“Of course, we will not drop nuclear bombs … As I said, every country has the right to make its decisions and make its own mistakes. Yet, there are mistakes … There are mistakes that have consequences,” he said, when asked about Russia’s reaction to the possible accession of Macedonia to NATO in the light of the recent deal on the country’s official name.
He also commented on the deal itself.
“In my view, this issue should have been settled long ago, so as the two countries could have good-neighborly relations and cooperation. As for the substance [of the agreement], we will see how the situation will be developing, since we know it has not been met with a unanimous reaction in both countries,” Chizhov said.
He added that he would not like to comment on the constitutional processes related to the change of the country’s name and expressed hope that the name dispute would be settled at a bilateral level without external interference.
“Though this agreement, we hope, will foster stability on the Balkans and cooperation between the two states, it should not be viewed as an excuse for a quick accession of your neighboring country to the military alliance,” the diplomat stressed.
Russia does not oppose the EU enlargement since each country has the right to make its own decisions, but has somewhat different stance on NATO, he added.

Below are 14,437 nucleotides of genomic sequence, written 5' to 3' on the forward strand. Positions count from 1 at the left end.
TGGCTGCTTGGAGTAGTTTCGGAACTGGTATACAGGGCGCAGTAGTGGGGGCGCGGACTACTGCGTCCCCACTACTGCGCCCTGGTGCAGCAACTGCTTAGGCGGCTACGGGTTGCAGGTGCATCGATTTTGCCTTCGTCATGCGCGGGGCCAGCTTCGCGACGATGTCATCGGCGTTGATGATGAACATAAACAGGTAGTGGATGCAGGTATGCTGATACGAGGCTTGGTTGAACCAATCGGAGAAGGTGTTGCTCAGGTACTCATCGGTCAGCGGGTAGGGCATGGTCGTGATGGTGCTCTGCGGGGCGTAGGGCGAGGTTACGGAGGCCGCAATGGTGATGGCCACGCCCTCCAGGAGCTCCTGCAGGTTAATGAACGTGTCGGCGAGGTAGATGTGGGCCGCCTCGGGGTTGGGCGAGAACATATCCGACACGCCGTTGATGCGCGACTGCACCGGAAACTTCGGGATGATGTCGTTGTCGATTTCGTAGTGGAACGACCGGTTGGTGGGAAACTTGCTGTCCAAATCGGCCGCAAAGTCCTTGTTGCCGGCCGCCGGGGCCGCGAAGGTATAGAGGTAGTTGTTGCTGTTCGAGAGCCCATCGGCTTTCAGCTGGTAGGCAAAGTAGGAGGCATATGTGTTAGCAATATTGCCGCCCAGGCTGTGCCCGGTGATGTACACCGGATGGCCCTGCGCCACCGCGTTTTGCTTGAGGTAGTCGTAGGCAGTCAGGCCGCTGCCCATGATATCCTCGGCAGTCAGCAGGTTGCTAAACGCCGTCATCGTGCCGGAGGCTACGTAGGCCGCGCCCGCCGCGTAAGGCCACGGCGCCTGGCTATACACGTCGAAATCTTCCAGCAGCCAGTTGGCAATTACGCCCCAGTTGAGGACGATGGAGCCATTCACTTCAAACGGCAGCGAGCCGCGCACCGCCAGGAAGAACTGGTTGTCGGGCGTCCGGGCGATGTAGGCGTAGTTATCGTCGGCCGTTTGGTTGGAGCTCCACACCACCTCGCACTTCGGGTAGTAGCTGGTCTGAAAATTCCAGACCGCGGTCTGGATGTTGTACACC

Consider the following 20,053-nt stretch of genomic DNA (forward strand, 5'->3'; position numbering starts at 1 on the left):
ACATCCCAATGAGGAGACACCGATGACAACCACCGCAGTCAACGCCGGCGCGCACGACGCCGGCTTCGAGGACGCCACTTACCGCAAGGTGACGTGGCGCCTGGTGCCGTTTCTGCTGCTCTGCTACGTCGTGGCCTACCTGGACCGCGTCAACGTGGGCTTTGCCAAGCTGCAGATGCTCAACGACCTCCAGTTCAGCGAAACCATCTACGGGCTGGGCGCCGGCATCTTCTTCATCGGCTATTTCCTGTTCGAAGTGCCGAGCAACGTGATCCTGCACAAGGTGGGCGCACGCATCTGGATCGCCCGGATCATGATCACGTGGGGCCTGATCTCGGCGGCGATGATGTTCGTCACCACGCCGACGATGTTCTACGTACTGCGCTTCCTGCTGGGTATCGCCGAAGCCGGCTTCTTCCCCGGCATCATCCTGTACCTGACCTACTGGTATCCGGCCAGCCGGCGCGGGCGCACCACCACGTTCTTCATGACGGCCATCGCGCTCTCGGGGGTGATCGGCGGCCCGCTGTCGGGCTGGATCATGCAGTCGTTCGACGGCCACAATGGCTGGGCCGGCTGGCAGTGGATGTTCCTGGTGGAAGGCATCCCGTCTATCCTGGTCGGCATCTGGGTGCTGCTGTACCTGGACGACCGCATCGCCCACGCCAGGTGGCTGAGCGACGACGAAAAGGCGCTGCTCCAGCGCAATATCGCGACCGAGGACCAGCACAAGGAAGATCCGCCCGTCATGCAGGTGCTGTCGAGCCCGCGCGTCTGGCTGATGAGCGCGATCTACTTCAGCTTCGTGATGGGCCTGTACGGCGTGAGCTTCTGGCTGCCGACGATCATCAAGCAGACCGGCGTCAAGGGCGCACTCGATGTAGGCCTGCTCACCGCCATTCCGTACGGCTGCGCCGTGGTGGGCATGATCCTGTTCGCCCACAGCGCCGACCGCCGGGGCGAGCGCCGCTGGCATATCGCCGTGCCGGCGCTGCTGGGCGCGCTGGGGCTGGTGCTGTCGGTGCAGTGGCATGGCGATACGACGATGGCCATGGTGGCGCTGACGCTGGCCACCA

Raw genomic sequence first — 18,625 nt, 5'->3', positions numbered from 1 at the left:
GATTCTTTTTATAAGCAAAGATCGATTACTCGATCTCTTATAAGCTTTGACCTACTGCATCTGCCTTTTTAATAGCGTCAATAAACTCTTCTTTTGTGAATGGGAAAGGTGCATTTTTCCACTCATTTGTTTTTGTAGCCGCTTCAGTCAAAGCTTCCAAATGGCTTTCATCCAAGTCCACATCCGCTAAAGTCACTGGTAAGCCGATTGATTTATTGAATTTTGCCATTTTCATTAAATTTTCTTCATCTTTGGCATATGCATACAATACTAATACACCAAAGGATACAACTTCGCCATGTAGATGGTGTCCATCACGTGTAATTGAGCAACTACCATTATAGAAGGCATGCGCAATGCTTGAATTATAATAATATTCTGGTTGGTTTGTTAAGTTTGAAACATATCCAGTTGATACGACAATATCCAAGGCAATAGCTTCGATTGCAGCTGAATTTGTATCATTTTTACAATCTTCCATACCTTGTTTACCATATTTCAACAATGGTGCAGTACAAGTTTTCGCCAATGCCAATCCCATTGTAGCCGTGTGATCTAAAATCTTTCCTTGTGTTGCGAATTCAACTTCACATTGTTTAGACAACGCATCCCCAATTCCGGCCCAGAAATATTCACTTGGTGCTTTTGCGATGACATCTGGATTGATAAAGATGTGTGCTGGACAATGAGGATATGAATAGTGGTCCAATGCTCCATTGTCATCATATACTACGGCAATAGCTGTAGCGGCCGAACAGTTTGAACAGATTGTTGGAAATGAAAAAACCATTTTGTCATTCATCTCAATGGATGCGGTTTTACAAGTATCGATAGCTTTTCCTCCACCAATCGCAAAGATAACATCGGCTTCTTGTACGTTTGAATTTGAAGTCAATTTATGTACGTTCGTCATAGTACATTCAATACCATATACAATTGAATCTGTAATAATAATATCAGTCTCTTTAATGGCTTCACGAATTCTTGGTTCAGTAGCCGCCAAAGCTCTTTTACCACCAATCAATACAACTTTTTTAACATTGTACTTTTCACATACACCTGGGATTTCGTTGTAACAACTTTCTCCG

“NATO enlargement is something different. Basically, it is an attempt to counter threats and challenges of the 21st century through the means and mechanisms of the 20th century,” he concluded.
On June 17, Athens and Skopje signed an agreement on a new name of the former Yugoslav Republic, agreeing on renaming the country to the Republic of Northern Macedonia. On Friday, NATO Secretary General Jens Stoltenberg announced that the alliance would invite Macedonia to start accession talks during the upcoming NATO summit in Brussels scheduled for July 11-12, given that the name dispute that has long been a sticking point in the two countries’ relations seems to have been tackled.
Macedonia gained independence from Yugoslavia in 1991. Athens has been in dispute with the country over its name, claiming that Macedonia might have territorial claims to Greece’s own region of the same name. In the 1995 interim bilateral accord, Greece agreed that the term FYROM would be applied to Macedonia until the dispute was settled.
Macedonia’s new name should be approved by the public at the referendum. Moreover, a bilateral treaty should be signed by the Greek and Macedonian governments, and amendments to the Macedonian constitution should be introduced.
The resolution of a years-long dispute between the two countries paves the way for Macedonia to join NATO and the European Union.